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Old 09-25-2008, 12:52 PM   #1
TheH2
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Default Bottle conditioning sucks

Just over a year and a half and I can't get it right. Brewed a holiday ale that had very little carbonation after 2 months in the bottle, still drank most of it, then opened another one up about 8 months after brewing and way over carbed.

Brewed a wit, 6 weeks in the bottle, still hardly any carbonation. It is being held at 72 - 74 degrees, still. I'm sure it will carbonate eventually, but likely when the warm weather is gone. I'll continue to drink one a week until right.

I always add priming sugar based upon the website numerous people on here recommend: The Beer Recipator - Carbonation

So, I'm done with it. I'm buying a kegerator, hopefully the dual tap kegerator from kegconnection.com is good. And, hopefully beer guns work well for bottling beer so I can still bring them to family and friends. I wish I would have figured out bottle conditioning before giving up, but oh well. I'll leave that to the Belgians, and other crazy microbreweries.

Rant over.

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Old 09-25-2008, 01:26 PM   #2
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What's your process for priming and what are you using to prime?

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Old 09-25-2008, 01:34 PM   #3
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1. Measure appropriate amount of corn sugar on scale.
2. Boil 10 minutes.
3. Cool pot in sink with cold water.
4. Sanitize bottles using starsan and the red bottle squirter thing. I actually do a couple pumps to make sure the star san covered the entire bottle.
5. Fill bottles using bottling wand.
6. Cap.
7. Store covered where it is about 72 - 74 degrees.

8. Wait a few weeks, refrigerate one bottle for at least 24 hours, consume.
9. Enjoy flat beer, wait 1 week, refrigerate, consume (repeat step 9 until right)

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Old 09-25-2008, 01:41 PM   #4
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I've kegged two batches and love it so far because kegging day is so much easier then bottling day!

But if you do start kegging don't go out and buy a beer gun....
http://www.homebrewtalk.com/f35/we-n...eer-gun-24678/

I have yet to use it but I am going to once I want to bottle from my kegs. But others seem to have used it with great success.

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Old 09-25-2008, 01:44 PM   #5
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Perhaps this is obvious, but you are racking the beer on top of the sugar solution, correct?

By pouring the sugar solution into the bottling bucket and racking on top, the slight whirpool action will more or less ensure you have mixed the sugar solution evenly into the beer.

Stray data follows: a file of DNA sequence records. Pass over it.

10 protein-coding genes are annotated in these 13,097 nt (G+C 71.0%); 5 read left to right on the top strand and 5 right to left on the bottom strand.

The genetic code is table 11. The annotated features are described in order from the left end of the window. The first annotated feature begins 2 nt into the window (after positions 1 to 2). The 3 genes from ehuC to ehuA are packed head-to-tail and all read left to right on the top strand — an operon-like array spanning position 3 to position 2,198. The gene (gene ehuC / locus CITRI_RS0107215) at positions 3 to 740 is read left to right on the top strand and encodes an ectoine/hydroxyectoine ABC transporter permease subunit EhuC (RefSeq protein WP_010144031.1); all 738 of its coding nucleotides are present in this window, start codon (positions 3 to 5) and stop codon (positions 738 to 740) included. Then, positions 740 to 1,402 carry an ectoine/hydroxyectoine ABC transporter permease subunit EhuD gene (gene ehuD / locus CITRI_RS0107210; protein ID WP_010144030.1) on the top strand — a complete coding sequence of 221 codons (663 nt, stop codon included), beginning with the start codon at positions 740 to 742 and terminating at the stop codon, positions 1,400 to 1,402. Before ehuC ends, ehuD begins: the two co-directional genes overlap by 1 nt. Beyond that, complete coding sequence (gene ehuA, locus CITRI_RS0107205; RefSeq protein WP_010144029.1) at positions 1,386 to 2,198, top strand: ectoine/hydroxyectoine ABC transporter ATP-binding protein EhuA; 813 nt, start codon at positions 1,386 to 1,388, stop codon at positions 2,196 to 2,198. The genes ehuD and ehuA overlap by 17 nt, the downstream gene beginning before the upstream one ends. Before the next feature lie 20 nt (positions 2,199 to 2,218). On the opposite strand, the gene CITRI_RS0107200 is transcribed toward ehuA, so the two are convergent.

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Old 09-25-2008, 01:53 PM   #6
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Quote:
Originally Posted by TheH2 View Post
1. Measure appropriate amount of corn sugar on scale.
2. Boil 10 minutes.
3. Cool pot in sink with cold water.
4. Sanitize bottles using starsan and the red bottle squirter thing. I actually do a couple pumps to make sure the star san covered the entire bottle.
5. Fill bottles using bottling wand.
6. Cap.
7. Store covered where it is about 72 - 74 degrees.

8. Wait a few weeks, refrigerate one bottle for at least 24 hours, consume.
9. Enjoy flat beer, wait 1 week, refrigerate, consume (repeat step 9 until right)
I have always bottle conditioned and have found that one of the more important aspects is to make sure the corn sugar is mixed thoroughly with the beer prior to filling the bottles. I've boiled and I've just thrown the sugar in the bottom of the bottling bucket and racked on to it...no difference really and proper mixing is still the key. If none of your bottles ever carb then you are looking at a different issue.....
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Old 09-25-2008, 03:02 PM   #7
TheH2
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Yeah, I skipped a step. After cooling, I pour the sugar water into the bottling bucket then rack on top. I even stir gently after filling up.

On the plus side, I have developed a taste for flat beer.

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Old 09-25-2008, 03:11 PM   #8
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H2,

I have seen several posts on this subject and it resembles some of the issues with my oatmeal stout. Occasionally, one or two bottles is flat and others really carbed.

My suspicion is my capping technique since I am really new at this.

An idea has come to mind. Take a couple of your bottles that are problematic. Place them all upside down in a one gallon ziploc bag. Seal and place in a warm (greater than current temps). The idea being when the pressure increases, hopefully beer will be pushed out indicating the leak.

For others reading, does this idea make any sense. I know that CO2 is a smaller molecule than beer and water, but with the increase in pressure the liquid should be pushed out.

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